The COVID-19 Incident rate in Kittitas County continues to be a source of confusion, frustration and anger within the county. Because the incident rate is used to make recommendations on how schools should proceed, that specific piece of information is getting a lot of attention. The incident rate information will be explained here in hopes that people will have the information they need in order to feel up-to-date. In order to be informed about COVID-19 disease activity in Kittitas County, it is essential to understand the difference between active cases and the rate per 100,000. These are two very different pieces of information.

The incident rate is not the active case rate. The active case rate is a daily number of how many people are positive with COVID-19 and isolated in Kittitas County. Active cases can spike and drop each day (as we have seen), depending on what is happening in our county. For example, just today, we added 5 new positive cases to our daily rate. The active cases (people who are positive and isolated) can change drastically from day to day.

The incident rate is a two-week count of disease activity for COVID. How do we get that number? We figure this number out by adding every single positive case in our county for a total of a two-week period. That number of all positives for 14 days is divided by the number of our population (46,570 via the Office of Financial Management’s population estimation for 2019 for our county) and then multiplied by 100,000. 14 days of COVID-19 positives are calculated for the incident rate so it does not fluctuate quite as drastically as the daily active case count.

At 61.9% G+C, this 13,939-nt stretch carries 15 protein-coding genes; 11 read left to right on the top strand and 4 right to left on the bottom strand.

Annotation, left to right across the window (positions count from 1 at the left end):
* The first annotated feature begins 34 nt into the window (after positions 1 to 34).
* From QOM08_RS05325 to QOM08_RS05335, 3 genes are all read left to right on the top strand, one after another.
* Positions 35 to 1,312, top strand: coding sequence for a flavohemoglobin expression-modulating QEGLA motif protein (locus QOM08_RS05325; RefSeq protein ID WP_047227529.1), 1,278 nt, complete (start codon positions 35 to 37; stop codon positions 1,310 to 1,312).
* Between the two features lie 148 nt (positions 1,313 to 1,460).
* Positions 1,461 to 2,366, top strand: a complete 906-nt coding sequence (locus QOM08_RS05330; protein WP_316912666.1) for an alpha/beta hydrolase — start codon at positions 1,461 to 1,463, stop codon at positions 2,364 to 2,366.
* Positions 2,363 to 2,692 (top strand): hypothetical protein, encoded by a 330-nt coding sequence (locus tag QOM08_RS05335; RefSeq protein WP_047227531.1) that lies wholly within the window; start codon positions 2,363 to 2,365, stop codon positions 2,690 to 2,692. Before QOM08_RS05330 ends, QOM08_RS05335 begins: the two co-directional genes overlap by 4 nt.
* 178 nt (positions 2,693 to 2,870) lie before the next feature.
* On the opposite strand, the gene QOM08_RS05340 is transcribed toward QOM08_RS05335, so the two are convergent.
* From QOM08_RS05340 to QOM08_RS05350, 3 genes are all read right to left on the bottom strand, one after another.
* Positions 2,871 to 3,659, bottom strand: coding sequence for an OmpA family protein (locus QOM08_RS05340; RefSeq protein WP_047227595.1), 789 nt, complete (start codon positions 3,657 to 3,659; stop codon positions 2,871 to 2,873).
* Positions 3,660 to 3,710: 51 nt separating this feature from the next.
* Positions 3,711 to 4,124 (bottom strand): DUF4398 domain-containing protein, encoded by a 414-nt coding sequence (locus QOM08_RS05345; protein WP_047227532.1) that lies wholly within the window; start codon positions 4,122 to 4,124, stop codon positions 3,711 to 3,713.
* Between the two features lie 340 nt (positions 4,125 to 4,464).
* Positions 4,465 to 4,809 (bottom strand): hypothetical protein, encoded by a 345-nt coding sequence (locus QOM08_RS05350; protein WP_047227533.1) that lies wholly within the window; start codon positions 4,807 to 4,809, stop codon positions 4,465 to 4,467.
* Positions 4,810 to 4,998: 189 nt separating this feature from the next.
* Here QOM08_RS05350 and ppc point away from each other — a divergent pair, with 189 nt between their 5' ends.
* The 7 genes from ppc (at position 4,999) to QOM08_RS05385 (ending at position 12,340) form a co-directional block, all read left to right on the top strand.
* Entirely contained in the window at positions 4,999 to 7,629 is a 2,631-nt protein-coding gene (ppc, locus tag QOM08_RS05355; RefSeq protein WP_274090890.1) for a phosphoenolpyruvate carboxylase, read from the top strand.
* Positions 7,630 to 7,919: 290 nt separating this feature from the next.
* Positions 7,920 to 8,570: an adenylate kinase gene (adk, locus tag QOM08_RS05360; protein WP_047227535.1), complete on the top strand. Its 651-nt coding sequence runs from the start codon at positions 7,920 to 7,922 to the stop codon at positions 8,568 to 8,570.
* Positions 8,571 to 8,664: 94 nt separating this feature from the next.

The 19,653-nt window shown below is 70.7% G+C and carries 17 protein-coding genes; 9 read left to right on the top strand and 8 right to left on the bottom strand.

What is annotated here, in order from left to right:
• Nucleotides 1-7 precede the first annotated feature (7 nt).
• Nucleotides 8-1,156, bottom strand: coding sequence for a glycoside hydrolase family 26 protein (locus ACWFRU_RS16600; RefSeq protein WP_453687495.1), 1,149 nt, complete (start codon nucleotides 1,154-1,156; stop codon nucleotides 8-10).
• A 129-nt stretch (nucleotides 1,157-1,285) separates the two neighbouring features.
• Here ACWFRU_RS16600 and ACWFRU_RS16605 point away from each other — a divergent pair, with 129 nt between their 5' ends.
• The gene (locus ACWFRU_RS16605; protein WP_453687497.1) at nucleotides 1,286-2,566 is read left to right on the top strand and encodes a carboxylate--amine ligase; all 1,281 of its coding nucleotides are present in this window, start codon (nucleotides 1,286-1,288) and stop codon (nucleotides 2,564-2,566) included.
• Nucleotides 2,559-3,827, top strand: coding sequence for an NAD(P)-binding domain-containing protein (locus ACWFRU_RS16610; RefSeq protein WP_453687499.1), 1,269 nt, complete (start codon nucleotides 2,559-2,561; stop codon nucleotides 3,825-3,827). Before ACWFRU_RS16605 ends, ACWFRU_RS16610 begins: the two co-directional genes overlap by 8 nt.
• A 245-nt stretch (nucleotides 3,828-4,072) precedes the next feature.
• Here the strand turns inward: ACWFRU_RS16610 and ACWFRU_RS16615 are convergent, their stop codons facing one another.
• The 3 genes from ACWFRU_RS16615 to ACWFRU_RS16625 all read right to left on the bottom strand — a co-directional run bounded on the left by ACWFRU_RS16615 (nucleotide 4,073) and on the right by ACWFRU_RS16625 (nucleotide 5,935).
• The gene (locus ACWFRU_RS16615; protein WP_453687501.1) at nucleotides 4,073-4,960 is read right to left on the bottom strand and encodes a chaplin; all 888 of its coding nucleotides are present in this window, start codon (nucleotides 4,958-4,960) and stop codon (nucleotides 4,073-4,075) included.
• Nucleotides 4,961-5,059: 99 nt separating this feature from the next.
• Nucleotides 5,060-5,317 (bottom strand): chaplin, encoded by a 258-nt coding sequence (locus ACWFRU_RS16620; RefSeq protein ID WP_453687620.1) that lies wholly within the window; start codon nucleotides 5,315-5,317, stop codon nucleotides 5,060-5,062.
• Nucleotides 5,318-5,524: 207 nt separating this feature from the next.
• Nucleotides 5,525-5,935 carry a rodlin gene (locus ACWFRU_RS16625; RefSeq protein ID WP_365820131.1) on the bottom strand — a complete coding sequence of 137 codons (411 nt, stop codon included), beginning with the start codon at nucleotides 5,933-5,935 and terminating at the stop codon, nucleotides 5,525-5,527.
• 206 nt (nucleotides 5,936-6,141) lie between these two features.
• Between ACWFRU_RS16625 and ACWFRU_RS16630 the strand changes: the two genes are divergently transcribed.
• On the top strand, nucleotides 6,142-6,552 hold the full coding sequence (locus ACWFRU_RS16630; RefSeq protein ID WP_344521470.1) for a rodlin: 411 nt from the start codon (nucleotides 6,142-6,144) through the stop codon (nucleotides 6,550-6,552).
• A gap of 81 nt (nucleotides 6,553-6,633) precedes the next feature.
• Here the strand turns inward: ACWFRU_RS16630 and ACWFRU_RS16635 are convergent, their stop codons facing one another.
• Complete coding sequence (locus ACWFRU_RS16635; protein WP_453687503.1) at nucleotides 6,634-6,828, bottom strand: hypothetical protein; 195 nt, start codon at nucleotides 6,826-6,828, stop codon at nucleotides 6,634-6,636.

We figure that the average citizen is trying to calculate the incident rate by starting to count back 14 days. We do not start the incident rate yesterday and go 14 days back. If we did that, the numbers would be wrong. Why? Because we do not have all of the test results from that time period. If someone got tested two days ago and they were positive, that wouldn’t get calculated in the incident rate. We actually count back 10 days and then start the 14-day count for the incident rate. We do this because we know with 90-percent certainty that we have all of the test results for that time period.

We continue to provide data with daily updates on the Kittitas County Community Impact Dashboard to notify the community of what COVID-19 looks like here. To provide a “one stop shop” for information, we have also started listing the Washington State Department of Health’s incident rate on our local dashboard.

If you have questions about your health, please contact your healthcare provider or you can call the Temporary COVID Clinic at KVH at 509-933-8850. If you are having a medical emergency, call 911 or go to the Emergency Department at KVH. If you have general questions about COVID-19, please call the EOC at 509-933-8315 or 509-933-8305.

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